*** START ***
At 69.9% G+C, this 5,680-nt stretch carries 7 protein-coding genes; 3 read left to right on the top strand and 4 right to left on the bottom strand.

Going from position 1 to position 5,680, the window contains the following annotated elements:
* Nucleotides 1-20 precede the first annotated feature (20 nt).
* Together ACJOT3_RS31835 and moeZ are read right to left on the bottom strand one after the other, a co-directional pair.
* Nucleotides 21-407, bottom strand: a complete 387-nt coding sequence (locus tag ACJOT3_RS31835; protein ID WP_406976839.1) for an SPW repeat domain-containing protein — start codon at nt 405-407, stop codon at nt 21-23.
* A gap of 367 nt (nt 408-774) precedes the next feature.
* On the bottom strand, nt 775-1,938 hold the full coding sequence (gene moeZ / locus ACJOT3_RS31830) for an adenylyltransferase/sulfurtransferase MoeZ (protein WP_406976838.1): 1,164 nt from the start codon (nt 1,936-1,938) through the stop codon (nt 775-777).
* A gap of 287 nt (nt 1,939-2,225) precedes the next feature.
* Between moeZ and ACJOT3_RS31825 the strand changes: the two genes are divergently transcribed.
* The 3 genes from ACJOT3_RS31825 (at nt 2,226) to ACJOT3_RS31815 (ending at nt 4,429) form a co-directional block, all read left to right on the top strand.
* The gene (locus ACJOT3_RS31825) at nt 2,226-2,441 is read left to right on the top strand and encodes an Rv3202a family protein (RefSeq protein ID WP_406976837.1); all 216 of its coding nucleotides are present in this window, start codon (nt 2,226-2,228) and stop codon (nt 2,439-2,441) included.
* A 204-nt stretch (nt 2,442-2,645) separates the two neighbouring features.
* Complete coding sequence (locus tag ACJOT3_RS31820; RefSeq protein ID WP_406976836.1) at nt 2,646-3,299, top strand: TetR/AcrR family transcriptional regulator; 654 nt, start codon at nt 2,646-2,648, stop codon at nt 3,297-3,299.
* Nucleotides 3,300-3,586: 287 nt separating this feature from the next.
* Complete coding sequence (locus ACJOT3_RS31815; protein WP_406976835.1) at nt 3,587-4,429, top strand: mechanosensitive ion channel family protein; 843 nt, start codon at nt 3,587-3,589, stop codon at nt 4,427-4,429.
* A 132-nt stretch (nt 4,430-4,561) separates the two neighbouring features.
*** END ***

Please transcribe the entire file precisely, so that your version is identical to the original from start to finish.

At 69.9% G+C, this 5,680-nt stretch carries 7 protein-coding genes; 3 read left to right on the top strand and 4 right to left on the bottom strand.

Going from position 1 to position 5,680, the window contains the following annotated elements:
* Nucleotides 1-20 precede the first annotated feature (20 nt).
* Together ACJOT3_RS31835 and moeZ are read right to left on the bottom strand one after the other, a co-directional pair.
* Nucleotides 21-407, bottom strand: a complete 387-nt coding sequence (locus tag ACJOT3_RS31835; protein ID WP_406976839.1) for an SPW repeat domain-containing protein — start codon at nt 405-407, stop codon at nt 21-23.
* A gap of 367 nt (nt 408-774) precedes the next feature.
* On the bottom strand, nt 775-1,938 hold the full coding sequence (gene moeZ / locus ACJOT3_RS31830) for an adenylyltransferase/sulfurtransferase MoeZ (protein WP_406976838.1): 1,164 nt from the start codon (nt 1,936-1,938) through the stop codon (nt 775-777).
* A gap of 287 nt (nt 1,939-2,225) precedes the next feature.
* Between moeZ and ACJOT3_RS31825 the strand changes: the two genes are divergently transcribed.
* The 3 genes from ACJOT3_RS31825 (at nt 2,226) to ACJOT3_RS31815 (ending at nt 4,429) form a co-directional block, all read left to right on the top strand.
* The gene (locus ACJOT3_RS31825) at nt 2,226-2,441 is read left to right on the top strand and encodes an Rv3202a family protein (RefSeq protein ID WP_406976837.1); all 216 of its coding nucleotides are present in this window, start codon (nt 2,226-2,228) and stop codon (nt 2,439-2,441) included.
* A 204-nt stretch (nt 2,442-2,645) separates the two neighbouring features.
* Complete coding sequence (locus tag ACJOT3_RS31820; RefSeq protein ID WP_406976836.1) at nt 2,646-3,299, top strand: TetR/AcrR family transcriptional regulator; 654 nt, start codon at nt 2,646-2,648, stop codon at nt 3,297-3,299.
* Nucleotides 3,300-3,586: 287 nt separating this feature from the next.
* Complete coding sequence (locus ACJOT3_RS31815; protein WP_406976835.1) at nt 3,587-4,429, top strand: mechanosensitive ion channel family protein; 843 nt, start codon at nt 3,587-3,589, stop codon at nt 4,427-4,429.
* A 132-nt stretch (nt 4,430-4,561) separates the two neighbouring features.